After the recall of Franklin, Edward Macdowell began to make his way slowly back into official favour. In 1844 his successor as attorney-general was dismissed for having fought duels with Robert Stewart and Thomas Macdowell both, according to the True Colonist, provoked by Thomas Macdowell. This led to a series of promotions which left vacant the position of commissioner of the Insolvency Court to which in March 1845 Edward Macdowell was appointed. In December 1851 he was further charged with the duties of acting crown solicitor. In March 1854 his tenure of this position was made permanent. Next year he resigned and went with his children to Melbourne where he practised at the Bar until his death on 24 April 1860.

Although the role played by the Macdowell brothers in Tasmanian history was not attractive, they should not be dismissed merely as henchmen of the ‘Arthur faction’. Men of undoubted capacity and ruthless ambition, they both found time during their stormy careers to defend not only their private interests but also the conservative and realistic political principles on which they held the Arthur administration had been based.

Select Bibliography
E. M. Miller, Pressmen and Governors (Syd, 1952)
Hobart Town Courier, 29 Nov 1839, 14 Feb 1840
True Colonist (Hobart), 6 Dec 1839, 22 Mar 1844
Mercury (Hobart), 21 Dec 1868
Correspondence file under Macdowell (Archives Office of Tasmania).

2.  LAURA MACDOWELL (1813-1849)
Edward Macdowell and Laura Jeanette Swanston married at Hobart on 24th June, 1835 in the presence of George Dean and Alfred Stephen. The Macdowell House “Beauley” or “Beaulieu” was purchased by Edward Macdowell in 1837 from George Bilton, a partner with Captain Edward Goldsmith in a ship building company with Messrs Haig, Meaburn and Williamson. They purchased an allotment fronting the Derwent, 115 feet, £5 5s per foot, £903 12s do do. 115 feet, £9 10s, £1092 10s; and the dwelling house and premises, £625 at Secheron Bay with intentions of constructing a patent slip. Today, Beaulieu stands as no 8, Rupert Avenue. It is the only house in the Mount Stuart area to be listed on the register of the National Estate.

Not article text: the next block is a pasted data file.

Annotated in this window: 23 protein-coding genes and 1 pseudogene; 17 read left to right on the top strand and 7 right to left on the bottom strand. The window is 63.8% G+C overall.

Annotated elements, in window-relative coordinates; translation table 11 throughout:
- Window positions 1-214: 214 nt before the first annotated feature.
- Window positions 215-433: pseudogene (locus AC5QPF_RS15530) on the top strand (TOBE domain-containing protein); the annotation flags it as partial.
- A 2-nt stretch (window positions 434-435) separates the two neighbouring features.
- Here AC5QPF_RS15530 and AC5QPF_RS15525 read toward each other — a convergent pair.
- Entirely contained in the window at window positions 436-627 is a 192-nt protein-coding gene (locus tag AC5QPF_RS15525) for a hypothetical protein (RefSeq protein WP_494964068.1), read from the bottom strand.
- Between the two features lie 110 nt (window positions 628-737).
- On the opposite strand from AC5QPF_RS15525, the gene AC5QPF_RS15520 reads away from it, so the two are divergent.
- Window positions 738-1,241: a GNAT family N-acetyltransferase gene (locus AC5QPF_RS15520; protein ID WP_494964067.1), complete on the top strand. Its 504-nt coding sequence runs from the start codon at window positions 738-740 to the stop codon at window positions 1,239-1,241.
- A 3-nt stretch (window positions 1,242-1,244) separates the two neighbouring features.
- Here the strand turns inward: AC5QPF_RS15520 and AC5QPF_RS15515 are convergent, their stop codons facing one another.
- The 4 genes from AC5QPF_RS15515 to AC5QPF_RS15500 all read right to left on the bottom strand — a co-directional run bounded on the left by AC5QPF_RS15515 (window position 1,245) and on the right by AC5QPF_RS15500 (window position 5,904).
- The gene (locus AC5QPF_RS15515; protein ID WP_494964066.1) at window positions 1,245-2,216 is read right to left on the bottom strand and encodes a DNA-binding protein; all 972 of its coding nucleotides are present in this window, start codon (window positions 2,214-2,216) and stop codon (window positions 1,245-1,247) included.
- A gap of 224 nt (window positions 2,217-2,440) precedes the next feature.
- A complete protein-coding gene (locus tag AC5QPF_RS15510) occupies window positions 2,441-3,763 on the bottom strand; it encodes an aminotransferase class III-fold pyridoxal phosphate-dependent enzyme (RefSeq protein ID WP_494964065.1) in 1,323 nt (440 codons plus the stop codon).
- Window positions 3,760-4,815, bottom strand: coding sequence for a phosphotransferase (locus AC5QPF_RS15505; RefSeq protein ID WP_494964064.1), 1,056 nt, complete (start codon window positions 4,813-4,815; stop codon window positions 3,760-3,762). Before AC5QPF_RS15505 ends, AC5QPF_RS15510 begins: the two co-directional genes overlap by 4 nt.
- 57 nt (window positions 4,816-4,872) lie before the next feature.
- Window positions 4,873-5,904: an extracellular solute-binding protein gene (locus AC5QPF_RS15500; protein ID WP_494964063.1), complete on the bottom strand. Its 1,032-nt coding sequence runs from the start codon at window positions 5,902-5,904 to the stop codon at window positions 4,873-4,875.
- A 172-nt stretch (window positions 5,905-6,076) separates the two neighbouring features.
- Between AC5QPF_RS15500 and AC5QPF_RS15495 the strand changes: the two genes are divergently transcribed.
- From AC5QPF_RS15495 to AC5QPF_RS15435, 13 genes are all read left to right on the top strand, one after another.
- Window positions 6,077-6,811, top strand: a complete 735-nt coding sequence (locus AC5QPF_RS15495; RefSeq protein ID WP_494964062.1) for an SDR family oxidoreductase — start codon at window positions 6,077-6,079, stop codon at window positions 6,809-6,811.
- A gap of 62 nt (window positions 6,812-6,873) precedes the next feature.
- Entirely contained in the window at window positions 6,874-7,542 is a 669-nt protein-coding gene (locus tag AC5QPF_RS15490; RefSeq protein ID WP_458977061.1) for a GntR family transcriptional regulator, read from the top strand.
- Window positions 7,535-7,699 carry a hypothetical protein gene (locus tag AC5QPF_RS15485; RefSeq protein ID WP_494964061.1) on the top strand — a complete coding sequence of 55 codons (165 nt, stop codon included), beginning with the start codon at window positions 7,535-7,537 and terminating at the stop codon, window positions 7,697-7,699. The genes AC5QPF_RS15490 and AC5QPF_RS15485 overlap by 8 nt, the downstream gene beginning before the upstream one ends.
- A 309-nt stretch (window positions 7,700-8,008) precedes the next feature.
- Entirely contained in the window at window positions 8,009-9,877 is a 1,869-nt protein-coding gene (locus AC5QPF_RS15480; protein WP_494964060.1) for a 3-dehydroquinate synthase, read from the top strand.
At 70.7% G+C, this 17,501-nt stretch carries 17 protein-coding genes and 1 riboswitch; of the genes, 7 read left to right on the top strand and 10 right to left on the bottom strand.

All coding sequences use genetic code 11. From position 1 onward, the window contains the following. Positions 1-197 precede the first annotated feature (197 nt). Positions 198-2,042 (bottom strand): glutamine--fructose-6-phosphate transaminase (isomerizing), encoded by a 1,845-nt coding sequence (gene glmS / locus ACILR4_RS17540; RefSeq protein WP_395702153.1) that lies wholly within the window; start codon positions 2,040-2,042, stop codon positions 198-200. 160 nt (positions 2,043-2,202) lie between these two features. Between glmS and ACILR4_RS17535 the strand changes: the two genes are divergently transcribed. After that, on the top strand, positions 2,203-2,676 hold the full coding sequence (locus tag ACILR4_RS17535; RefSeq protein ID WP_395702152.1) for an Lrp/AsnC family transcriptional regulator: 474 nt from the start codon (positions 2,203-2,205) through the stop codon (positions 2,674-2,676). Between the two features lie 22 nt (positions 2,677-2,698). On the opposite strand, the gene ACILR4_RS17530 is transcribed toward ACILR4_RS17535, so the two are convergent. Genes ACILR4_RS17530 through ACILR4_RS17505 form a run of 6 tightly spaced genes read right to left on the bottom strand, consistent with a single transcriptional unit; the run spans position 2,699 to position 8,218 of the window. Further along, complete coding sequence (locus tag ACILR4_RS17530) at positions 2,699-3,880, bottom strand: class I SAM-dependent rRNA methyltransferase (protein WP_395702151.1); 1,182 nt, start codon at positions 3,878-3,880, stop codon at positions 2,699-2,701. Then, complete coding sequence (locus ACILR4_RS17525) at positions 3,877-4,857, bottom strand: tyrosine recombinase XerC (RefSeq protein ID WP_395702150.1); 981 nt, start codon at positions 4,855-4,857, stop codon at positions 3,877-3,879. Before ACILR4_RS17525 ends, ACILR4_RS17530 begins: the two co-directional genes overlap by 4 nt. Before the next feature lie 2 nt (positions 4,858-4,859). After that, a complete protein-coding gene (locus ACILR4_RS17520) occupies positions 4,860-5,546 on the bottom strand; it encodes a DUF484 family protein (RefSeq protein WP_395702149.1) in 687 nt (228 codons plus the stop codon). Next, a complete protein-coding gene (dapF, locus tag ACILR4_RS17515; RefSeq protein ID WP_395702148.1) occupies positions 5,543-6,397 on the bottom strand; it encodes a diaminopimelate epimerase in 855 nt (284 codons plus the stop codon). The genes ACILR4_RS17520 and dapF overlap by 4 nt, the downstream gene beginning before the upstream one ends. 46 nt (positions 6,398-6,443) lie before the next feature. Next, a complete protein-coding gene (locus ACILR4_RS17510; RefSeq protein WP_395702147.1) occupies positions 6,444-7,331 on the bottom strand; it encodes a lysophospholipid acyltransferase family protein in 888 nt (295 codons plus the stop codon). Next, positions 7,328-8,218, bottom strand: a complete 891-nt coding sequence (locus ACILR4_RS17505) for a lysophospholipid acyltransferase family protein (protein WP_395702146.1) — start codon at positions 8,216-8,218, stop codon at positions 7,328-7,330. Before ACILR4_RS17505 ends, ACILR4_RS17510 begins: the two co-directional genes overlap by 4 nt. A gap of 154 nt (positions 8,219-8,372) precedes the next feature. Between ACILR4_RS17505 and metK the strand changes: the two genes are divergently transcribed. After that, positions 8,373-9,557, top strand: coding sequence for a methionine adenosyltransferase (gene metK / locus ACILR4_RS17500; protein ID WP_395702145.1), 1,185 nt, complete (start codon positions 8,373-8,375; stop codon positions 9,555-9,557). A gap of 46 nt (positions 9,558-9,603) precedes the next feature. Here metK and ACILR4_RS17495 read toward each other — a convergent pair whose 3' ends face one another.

This advertisement appeared in The Tasmanian, 24 May 1833;

Estate for Sale.
On Friday, the 7th June, Mr Stracey will sell by public auction. On the premises, at Twelve for One o’clock, positively without reserve, the refreshments being first disposed of, That beautiful property, Beauley Lodge. Lot 1. Will comprise the house, containing an elegant entrance hall 16 ft. by 8 ft., an elegant saloon 24 ft. by 16 ft., a comfortable dining room 20 ft. by 16 ft., all communicating by folding doors, and opening by French windows into a tasty veranda. There are five bed-rooms, corresponding in size and proportion to the others; a good kitchen, laundry, butlers’ pantry, secure store-room and dairy. The out offices embrace servants’ rooms, good stables, coach-house with lofts and granaries, poultry house and yard, dove cot, and an extensive range of useful buildings. There are three acres of land encircling the house, laid out with much taste, and covered with English grasses. The terms will be as liberal as the property is desirable – namely, half the purchase money may remain on mortgage at a moderate interest, for 4 or 5 years, the residue to be paid, by a cash deposit of 10 per cent, 10 per cent by 3 months bills, and 30 per cent, by approved bills at 6 months. To soften the disappointment of those who will be outbid in the purchase of Beauly Lodge, several very eligible building allotments, will be sold immediately afterwards, which are cleared, cultivated and cropped, including a large garden, well stocked with choice trees. The terms in this case, will also be liberal. It is utterly impossible any description can do justice to the intrinsic value, beauty of situation, salubrity of air, fertility of soil, extent and beauty of the commanding prospect, by land and water, of this property. And then the interior at once displays that degree of taste and elegance, it is to be deplored is not more studied in the generality of Colonial buildings. And not least must be taken into consideration, the stability of the edifice, both in regards to materials and workmanship.